When asked, “Do you like animals?” most of us give a positive answer. So it makes me wonder, since everyone likes animals, how it is that after arms sales and drug trafficking, the biggest money still comes from the trade in animals. Who, I wonder, pays thousands of dollars for dried tiger penises. And who shoots a rhinoceros in one leg to prevent it from escaping so that he can cut off its horn for the aphrodisiac substances it supposedly contains.

In the last 200 years, 60 species of mammals have become extinct 6. In contrast the world human population has increased from 2.5 million to 5.7 million since the 1950s. This figure is estimated to double again in the next 50 years.7

During seven years of wild life photography I have met people who have dedicated their whole lives to animals. I have seen people who have chosen to do this just to ease the life of a lion, with no thought of fame, prizes or material gain. I have met people who have left their own country to live in the forest because they had fallen in love with a lion. And I have been coming across more and more people of this sort in recent years.  Such a life has become preferable to these people than living in a city.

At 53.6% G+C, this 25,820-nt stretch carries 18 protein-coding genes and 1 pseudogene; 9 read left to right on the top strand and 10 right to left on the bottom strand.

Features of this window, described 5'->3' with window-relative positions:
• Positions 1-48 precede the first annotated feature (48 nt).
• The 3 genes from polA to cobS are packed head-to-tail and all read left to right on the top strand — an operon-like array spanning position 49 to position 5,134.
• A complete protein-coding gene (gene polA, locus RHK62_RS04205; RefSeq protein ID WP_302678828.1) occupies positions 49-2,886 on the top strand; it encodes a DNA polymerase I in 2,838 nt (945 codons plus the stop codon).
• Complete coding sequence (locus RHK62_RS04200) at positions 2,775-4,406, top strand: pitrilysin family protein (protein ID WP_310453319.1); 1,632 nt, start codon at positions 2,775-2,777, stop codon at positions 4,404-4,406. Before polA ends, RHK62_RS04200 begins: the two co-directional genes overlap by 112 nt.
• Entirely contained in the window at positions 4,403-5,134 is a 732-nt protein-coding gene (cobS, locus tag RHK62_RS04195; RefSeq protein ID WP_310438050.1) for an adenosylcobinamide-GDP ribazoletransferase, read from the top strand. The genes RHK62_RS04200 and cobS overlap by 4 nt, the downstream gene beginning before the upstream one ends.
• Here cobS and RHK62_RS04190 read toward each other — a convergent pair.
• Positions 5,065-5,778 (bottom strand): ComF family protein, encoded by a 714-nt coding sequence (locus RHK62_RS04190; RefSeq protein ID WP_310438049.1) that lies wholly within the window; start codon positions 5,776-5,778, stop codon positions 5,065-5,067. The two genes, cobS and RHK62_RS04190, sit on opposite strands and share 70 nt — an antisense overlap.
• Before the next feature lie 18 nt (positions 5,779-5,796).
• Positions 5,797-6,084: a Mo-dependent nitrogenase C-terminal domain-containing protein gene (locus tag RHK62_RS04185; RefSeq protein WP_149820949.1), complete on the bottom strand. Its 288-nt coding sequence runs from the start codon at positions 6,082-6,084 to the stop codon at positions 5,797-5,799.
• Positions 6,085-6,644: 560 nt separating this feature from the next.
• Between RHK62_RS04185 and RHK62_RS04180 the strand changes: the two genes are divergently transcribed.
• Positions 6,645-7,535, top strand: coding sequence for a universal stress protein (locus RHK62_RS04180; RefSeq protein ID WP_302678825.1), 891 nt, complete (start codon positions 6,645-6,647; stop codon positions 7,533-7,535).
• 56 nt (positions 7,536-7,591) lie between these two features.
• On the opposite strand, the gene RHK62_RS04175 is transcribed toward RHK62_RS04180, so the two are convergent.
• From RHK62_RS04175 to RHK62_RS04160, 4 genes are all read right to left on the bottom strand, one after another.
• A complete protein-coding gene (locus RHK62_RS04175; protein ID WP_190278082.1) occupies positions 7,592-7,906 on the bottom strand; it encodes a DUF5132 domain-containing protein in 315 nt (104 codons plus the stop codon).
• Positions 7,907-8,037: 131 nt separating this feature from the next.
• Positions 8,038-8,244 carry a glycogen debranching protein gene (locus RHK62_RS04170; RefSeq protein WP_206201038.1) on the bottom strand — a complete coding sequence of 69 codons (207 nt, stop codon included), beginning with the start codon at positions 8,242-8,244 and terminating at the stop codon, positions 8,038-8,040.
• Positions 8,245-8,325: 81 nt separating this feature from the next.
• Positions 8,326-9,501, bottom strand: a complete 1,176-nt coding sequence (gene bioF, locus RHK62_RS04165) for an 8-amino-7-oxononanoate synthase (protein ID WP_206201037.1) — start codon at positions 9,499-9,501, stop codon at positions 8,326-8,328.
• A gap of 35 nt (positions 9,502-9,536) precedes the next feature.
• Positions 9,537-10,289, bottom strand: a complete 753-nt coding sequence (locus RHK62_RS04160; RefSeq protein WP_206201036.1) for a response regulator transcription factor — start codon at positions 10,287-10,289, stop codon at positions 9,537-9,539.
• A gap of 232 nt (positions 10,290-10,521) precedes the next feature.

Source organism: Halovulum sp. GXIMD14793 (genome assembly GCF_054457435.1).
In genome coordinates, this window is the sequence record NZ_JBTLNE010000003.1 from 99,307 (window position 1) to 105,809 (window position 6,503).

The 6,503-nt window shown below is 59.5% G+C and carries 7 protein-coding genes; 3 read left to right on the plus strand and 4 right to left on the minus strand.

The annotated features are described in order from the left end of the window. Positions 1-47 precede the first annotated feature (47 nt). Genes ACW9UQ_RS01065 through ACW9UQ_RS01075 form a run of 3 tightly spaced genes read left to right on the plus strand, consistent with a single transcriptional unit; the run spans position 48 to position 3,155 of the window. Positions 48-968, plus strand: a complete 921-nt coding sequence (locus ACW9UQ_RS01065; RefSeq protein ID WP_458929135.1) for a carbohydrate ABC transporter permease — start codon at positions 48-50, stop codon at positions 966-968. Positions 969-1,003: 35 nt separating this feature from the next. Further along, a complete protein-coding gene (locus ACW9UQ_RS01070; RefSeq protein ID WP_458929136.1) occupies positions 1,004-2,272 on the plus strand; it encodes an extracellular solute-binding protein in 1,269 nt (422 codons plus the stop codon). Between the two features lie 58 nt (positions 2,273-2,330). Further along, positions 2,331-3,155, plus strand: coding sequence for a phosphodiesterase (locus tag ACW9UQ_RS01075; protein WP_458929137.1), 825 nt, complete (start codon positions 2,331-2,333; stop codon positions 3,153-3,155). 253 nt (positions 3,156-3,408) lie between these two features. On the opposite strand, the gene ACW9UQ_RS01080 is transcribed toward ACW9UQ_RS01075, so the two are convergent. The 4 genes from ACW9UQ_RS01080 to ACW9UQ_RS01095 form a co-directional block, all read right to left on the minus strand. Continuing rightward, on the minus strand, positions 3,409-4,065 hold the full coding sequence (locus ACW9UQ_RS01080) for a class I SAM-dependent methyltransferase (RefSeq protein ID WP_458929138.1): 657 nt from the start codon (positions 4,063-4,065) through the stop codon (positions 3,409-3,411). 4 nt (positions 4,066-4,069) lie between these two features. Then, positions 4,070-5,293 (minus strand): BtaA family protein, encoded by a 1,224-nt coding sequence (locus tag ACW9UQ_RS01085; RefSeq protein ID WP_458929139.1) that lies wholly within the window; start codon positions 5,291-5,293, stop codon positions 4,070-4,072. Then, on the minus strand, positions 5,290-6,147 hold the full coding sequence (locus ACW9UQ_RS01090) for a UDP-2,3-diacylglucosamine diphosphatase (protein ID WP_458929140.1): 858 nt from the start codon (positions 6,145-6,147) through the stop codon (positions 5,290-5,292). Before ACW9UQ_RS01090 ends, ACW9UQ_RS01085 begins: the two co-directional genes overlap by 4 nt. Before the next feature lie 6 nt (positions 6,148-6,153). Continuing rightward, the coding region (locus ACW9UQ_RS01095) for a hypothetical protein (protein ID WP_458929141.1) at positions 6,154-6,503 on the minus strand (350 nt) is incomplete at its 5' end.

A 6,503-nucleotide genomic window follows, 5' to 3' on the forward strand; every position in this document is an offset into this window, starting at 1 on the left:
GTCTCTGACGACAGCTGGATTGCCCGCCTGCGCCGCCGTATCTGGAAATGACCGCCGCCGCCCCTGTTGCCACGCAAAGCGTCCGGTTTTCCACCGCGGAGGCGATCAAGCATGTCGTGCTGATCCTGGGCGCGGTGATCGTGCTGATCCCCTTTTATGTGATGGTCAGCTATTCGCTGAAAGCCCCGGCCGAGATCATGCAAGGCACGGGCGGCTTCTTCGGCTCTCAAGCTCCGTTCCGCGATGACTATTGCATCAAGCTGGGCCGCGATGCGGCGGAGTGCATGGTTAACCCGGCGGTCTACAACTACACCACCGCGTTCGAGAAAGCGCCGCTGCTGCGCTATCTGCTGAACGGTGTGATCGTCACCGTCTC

Until I went on my first photo safari in South Africa, I was no different from many other animal lovers. I knew I loved animals, but all I did was watch their extinction. However, after this photo safari the concept of ‘the love of animals’ began to take on a different meaning for me. Meeting these living beings, which do not do the slightest harm to nature and which do not consume more than they need, has gradually increased the love and respect I feel for them. Particularly the cats, which I had greatly admired since chiIdhood, became a focus of attention for me.  Instead of being a photographer who travels in order to take photographs, I have become someone who takes photographs simply in order to be there with the animals and to share the things I witness with the world.